Lessons from The Dresden Files

Over the past couple of years I’ve been slowly working my way through The Dresden Files. It is a book series about a wizard working as a private investigator. Of course, you can imagine the type of crazy cases he has to manage. It is a fun modern-day fantasy and since I’m a fan of gumshoe detective stories like Chinatown and L.A. Confidential, I really enjoy these novels.

You wouldn’t expect strong themes from a paperback novel that you could find in the sci-fi/fantasy section of the bookstore, but The Dresden Files surprises me once and awhile with words of wisdom. I just read a part that stood out to me, too. One of the characters is a modern-day knight that fights for heaven and he tells Dresden the story of The Three Blind Men and the Elephant.

THE THREE BLIND MEN AND THE ELEPHANT

The story is very simple. Three blind men are presented with an elephant. Since they can’t see, they feel the elephant to determine what it is. The first blind man grabs the trunk and says, “It feels like a snake”. The second man touched its leg and says, “It feels like a tree.” The third man touched its tail and said, “It is like a slender rope.”

UNDERSTANDING

I’ve talked about not leaning on what we know in previous posts, so this story may be a bit of an echo of things I’ve already written about.

The three blind were all wrong and right at the same time. That stands out to me because we are very much like blind men when trying to figure out God. We think we know and understand our circumstances. After all, the elephant is like a snake, tree, and rope. The problem is that the men only see one aspect of the entire picture. The whole thing remains a mystery.

As Christians, I think we can get caught up in seeing only one small aspect. We focus on one thing and forget the big picture. We get trapped in worry, anxiety, or fear over small problems and don’t bother to see what our problems really are, but unlike the blind men we are given the opportunity to see the elephant.

BLIND, BUT NOW I SEE

John 3:39 Then Jesus told him, “I entered this world to render judgment—to give sight to the blind and to show those who think they see that they are blind.”

Jesus gave us sight to see our situation in its entirety. When he came into the world he actually made blind men see. He did that for everyone in a spiritual sense, as well. Now that we know the eternal plan for salvation, we can see that it is not a snake, a tree, or a rope. In fact, when we see the elephant we realize we weren’t close either. We had so little to go on that we came up with a very small amount of truth. We only knew it was “like” something. We didn’t know for sure, but the truth of Christ has set us free.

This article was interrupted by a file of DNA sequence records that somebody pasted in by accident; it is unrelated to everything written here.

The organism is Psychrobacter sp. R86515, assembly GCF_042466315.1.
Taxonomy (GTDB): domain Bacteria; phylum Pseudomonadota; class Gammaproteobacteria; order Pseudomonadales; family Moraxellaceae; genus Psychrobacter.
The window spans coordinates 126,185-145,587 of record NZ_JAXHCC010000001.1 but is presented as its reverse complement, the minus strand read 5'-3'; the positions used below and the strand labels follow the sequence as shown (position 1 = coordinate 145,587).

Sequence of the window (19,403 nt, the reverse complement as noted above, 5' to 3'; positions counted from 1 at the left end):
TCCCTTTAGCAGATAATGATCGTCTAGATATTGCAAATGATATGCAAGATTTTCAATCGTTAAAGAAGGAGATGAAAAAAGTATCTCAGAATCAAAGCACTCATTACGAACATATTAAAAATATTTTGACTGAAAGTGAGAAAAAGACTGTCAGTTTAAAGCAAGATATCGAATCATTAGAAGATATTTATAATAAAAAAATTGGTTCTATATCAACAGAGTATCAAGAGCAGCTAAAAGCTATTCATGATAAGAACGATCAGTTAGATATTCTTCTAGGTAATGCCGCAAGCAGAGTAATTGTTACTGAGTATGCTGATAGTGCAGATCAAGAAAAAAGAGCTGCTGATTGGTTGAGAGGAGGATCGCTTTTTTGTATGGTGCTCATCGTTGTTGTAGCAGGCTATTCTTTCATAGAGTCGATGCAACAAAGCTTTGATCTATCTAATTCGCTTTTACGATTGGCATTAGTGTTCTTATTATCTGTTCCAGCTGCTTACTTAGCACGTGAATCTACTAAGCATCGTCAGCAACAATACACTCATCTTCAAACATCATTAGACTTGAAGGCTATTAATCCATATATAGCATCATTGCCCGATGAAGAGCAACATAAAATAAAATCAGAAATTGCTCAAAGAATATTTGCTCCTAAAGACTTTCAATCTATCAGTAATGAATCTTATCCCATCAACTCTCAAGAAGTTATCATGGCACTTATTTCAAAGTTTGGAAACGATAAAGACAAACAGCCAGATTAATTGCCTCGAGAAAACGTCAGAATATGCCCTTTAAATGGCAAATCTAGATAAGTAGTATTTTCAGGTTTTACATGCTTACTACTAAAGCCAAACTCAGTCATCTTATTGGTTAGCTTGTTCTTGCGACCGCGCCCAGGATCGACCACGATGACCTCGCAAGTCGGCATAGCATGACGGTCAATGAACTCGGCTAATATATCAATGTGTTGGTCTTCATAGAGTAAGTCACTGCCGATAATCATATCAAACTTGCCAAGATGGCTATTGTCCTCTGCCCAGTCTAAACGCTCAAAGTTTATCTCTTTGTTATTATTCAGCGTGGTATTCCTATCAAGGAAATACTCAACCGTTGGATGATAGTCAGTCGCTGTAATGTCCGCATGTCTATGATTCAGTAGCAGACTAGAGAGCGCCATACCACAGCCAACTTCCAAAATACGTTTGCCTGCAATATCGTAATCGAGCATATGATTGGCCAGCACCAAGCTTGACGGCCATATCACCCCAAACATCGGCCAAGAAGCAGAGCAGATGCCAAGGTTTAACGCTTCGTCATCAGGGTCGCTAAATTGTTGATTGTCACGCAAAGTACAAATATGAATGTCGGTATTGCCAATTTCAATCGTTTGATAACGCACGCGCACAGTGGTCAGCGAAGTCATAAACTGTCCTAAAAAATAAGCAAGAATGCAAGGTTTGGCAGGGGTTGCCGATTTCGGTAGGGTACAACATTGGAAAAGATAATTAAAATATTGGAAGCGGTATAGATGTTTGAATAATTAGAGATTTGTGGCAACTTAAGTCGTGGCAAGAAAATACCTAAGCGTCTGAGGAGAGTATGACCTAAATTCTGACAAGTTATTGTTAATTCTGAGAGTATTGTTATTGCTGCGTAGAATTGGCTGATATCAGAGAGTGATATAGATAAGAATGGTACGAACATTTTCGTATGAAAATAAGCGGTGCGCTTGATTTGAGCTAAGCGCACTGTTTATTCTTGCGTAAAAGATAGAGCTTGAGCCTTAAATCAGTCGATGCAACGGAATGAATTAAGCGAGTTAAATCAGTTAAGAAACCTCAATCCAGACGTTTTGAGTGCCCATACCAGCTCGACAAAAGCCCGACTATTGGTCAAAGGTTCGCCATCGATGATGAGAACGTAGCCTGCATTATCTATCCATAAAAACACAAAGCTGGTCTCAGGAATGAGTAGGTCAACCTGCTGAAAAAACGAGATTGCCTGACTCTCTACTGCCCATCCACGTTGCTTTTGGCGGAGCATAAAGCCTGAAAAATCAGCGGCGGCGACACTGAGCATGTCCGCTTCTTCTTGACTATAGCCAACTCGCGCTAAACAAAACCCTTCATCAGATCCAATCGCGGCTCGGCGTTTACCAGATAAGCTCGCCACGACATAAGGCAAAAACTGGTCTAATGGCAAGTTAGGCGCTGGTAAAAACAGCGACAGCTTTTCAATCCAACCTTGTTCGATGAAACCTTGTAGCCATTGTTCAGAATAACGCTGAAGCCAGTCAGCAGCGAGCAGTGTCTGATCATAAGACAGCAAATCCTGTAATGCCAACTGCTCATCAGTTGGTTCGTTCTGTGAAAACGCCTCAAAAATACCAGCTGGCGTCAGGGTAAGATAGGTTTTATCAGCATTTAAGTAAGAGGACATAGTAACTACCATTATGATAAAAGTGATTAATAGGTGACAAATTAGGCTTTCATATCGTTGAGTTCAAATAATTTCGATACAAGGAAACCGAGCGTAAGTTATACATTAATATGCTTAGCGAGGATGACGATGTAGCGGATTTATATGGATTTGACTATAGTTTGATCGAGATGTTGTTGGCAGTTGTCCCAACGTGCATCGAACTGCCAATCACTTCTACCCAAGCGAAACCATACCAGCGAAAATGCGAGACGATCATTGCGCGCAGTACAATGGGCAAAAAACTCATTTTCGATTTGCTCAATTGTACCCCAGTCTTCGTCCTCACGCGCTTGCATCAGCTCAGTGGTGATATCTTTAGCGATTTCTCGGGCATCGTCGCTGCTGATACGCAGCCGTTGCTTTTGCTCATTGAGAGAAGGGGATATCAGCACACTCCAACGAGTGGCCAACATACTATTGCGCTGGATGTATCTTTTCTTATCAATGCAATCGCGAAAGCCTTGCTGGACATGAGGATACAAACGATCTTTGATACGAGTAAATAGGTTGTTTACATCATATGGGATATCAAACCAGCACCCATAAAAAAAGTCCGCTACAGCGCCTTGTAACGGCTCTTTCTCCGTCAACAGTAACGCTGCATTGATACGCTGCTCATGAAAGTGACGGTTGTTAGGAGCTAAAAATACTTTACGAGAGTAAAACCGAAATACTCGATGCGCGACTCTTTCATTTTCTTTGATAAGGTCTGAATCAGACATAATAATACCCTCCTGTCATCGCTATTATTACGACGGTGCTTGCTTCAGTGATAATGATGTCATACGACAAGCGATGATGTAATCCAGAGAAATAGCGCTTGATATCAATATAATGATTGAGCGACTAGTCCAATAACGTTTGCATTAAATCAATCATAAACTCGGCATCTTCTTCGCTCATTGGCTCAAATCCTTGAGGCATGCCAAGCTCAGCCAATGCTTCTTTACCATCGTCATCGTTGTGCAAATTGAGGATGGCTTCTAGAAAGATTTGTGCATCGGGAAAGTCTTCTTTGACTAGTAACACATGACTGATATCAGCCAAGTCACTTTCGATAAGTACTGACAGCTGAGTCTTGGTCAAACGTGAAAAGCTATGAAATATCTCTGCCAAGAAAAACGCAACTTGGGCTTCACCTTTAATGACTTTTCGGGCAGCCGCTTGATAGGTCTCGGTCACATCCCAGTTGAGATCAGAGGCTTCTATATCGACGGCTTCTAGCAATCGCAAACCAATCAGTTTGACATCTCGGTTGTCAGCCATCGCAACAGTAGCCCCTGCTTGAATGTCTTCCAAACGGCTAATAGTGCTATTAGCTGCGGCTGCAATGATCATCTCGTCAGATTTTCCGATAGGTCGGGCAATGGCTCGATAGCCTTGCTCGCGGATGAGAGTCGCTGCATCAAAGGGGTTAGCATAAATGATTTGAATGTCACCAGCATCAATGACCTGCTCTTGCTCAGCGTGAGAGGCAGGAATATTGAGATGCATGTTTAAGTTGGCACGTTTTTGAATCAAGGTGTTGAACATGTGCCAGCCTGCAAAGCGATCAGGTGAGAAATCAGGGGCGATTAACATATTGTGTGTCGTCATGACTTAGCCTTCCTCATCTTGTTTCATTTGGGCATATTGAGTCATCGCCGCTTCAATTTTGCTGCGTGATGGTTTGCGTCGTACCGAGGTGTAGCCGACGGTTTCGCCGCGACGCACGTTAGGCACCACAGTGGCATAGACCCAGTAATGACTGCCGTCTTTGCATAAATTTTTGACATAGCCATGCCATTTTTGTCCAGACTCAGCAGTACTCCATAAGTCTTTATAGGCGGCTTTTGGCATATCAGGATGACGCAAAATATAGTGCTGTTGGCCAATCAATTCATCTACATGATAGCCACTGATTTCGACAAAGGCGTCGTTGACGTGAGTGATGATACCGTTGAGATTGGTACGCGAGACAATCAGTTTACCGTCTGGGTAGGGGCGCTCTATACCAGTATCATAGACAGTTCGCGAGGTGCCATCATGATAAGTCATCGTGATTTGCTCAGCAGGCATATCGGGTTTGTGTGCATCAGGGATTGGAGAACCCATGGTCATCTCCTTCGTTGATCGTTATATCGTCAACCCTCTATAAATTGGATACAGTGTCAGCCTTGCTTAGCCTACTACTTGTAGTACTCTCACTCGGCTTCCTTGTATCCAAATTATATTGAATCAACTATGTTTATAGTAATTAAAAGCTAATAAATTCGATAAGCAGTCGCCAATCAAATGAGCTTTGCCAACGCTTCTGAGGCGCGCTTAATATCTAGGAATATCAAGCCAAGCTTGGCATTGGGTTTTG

The elephant is different for all of us, but it is a reminder that we really don’t see the whole picture. When we try to see with our eyes closed, that is when we don’t line up our heart and mind with Christ, we will only have guesses to what is going on. Though, when we remain grounded in scripture and prayer we will always see the elephant.

Remember, once I was blind, but now I see.

ANOTHER DRESDEN LESSON

Dresden is a private detective, so he gets to ask “Why” a lot. We ask “Why” in our lives all of the time. I feel like I’m always trying to figure out the “Why” behind the events in my life.

So, on one occasion, when Dresden asks “Why” to a friend the response is, “Life would be boring if we had all the “whys” answered.” It is not an exact quote, but you get the picture.

I can take comfort knowing that God knows “Why”, but I don’t need to know. If I did know, what would I wonder about? All my decisions would be boring because I would always know without any risk. I think asking “why” may be an essential part of our free will. We are able to ask “why” just so God can say “trust me.”

So, through Christ we know exactly what we need to know and that is a comfort. We can see the elephant, Christ’s eternal plan for us, but during our daily lives we must trust him and know that he is in control.

GOD IN THE SINNER

The Dresden Files is not for everyone by the way. It can be violent and gritty, very much like old private detective stories. So, be forewarned if you are looking for good clean Christian reading, but I’ve noticed that God can pop up in any story. I think it is in everyone’s nature to pull towards Christ, even if they actively sin and fight against the truth. Even a Non-Christian writer may find his characters representing themes that God wants us to follow. It may be by mistake on the author’s part, but it is not a mistake on God’s part. So, it is good to keep an eye out for God in every story because you never know when he may pop up.

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